Tango in the Blight's picture

64% are sheeple.

Sun, 04/28/2013 - 18:25 | 3508350 SAT 800
SAT 800's picture

Apparently they want the beatings to continue until morale improves.

Sun, 04/28/2013 - 19:23 | 3508460 Silver Bully
Silver Bully's picture

'How many are pissed off enough to go to arms?'

Here's your answer: '64% against exit from euro area'

Sun, 04/28/2013 - 13:23 | 3507680 fonzannoon
fonzannoon's picture

are their still capital controls in place or were insured deposits allowed to be withdrawn?

Sun, 04/28/2013 - 13:25 | 3507691 Navymugsy
Navymugsy's picture

Capital controls still in place but have been relaxed. Billions of euros still managing to leave the island this last month:

 

http://famagusta-gazette.com/dramatic-tumble-in-cyprus-bank-deposits-p19...

Sun, 04/28/2013 - 13:31 | 3507707 fonzannoon
fonzannoon's picture

Thank's for the info. Best of luck to you.

Sun, 04/28/2013 - 14:23 | 3507829 machineh
machineh's picture

Anyone know what happened to individual stock brokerage accounts in Cyprus?

Were they haircut like bank deposits, or left untouched (not being banks)?

This could an important precedent in future 'bail-ins' in other countries. That's why I'm asking.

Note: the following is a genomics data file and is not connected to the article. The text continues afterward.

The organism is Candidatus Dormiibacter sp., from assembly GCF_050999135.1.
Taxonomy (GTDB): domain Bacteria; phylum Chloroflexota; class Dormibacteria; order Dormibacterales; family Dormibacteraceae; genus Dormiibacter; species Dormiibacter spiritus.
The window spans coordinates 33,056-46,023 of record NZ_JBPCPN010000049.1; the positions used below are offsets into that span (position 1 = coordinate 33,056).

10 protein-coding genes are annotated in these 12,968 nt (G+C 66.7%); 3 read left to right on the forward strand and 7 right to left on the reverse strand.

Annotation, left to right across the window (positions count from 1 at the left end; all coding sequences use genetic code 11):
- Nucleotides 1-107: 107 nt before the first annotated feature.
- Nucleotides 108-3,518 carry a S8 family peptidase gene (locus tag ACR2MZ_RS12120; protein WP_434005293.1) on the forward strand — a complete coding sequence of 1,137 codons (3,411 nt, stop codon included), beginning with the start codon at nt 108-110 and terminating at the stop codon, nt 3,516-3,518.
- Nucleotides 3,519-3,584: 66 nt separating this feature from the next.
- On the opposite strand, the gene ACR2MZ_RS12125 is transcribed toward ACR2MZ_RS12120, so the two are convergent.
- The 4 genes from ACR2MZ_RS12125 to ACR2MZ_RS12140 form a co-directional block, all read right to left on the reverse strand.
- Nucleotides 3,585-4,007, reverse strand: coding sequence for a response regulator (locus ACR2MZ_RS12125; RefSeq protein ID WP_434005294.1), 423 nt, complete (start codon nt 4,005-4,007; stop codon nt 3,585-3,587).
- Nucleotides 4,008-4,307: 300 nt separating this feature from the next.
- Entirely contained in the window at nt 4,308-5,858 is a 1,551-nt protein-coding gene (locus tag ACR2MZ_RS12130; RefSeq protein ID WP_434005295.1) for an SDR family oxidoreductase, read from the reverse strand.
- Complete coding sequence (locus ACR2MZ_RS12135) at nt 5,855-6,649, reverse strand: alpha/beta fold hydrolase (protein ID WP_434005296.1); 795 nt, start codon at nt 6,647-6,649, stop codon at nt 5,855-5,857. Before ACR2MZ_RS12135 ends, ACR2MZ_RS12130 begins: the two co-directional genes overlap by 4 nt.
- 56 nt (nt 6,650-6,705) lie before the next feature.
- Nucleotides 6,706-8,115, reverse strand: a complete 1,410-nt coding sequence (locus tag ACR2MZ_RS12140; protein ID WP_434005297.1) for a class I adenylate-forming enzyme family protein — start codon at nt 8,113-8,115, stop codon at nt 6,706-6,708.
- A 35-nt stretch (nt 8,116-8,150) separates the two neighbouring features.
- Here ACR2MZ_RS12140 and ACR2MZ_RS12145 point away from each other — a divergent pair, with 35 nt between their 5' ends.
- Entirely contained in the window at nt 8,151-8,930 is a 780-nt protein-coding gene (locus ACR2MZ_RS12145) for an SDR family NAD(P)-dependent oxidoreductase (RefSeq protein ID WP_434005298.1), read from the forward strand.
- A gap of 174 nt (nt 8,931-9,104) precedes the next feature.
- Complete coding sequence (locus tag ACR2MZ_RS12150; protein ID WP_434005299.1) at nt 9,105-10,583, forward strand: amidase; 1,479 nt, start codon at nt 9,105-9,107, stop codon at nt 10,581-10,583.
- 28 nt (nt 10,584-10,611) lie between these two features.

Sun, 04/28/2013 - 15:06 | 3507939 OutLookingIn
OutLookingIn's picture

If you owned stocks in any Cypriot company doing business in the country, you are already a loser or flat out busted.

The EuroZone ECB/Technocrats were not interested in the Cypriot bourse or stocks since they are just so much paper and they have quite enough of that! What they wanted and they went for, was the private wealth held in private accounts, by private citizens, who thought they private accounts were held sacrosanct.  

So much for trusting ANY bank, ANY WHERE, with your private wealth. If you are not out by now, then you're fooling yourself and will be the next victim to shorn of your wealth. Get out, while the gettin is good!

 

Sun, 04/28/2013 - 15:21 | 3507965 machineh
machineh's picture

Agreed. The scenario I'm interested in is that of a Cyprus-based individual brokerage account which held shares in other eurozone countries such as Germany and France.

Presumably the Cypriot authorities couldn't touch such accounts, because they first would have to seize shares (property, not cash) and then liquidate the shares for cash.

I've searched this topic but haven't come up with any specific news. 

Sun, 04/28/2013 - 18:32 | 3508372 SAT 800
SAT 800's picture

There are  no Cyprus based brokerage accounts; Cyprus is a tiny insignificant place; brokerage in cyprus would be done in a local office of MAN, Germany, or some other large well capilized European brokerage and clearing house. No stock accounts will have been effected by the bank activities.

Sun, 04/28/2013 - 16:14 | 3508054 nobodyimportant
nobodyimportant's picture

Bugs me when people misuse "their for there and then for than".

Do NOT follow this link or you will be banned from the site!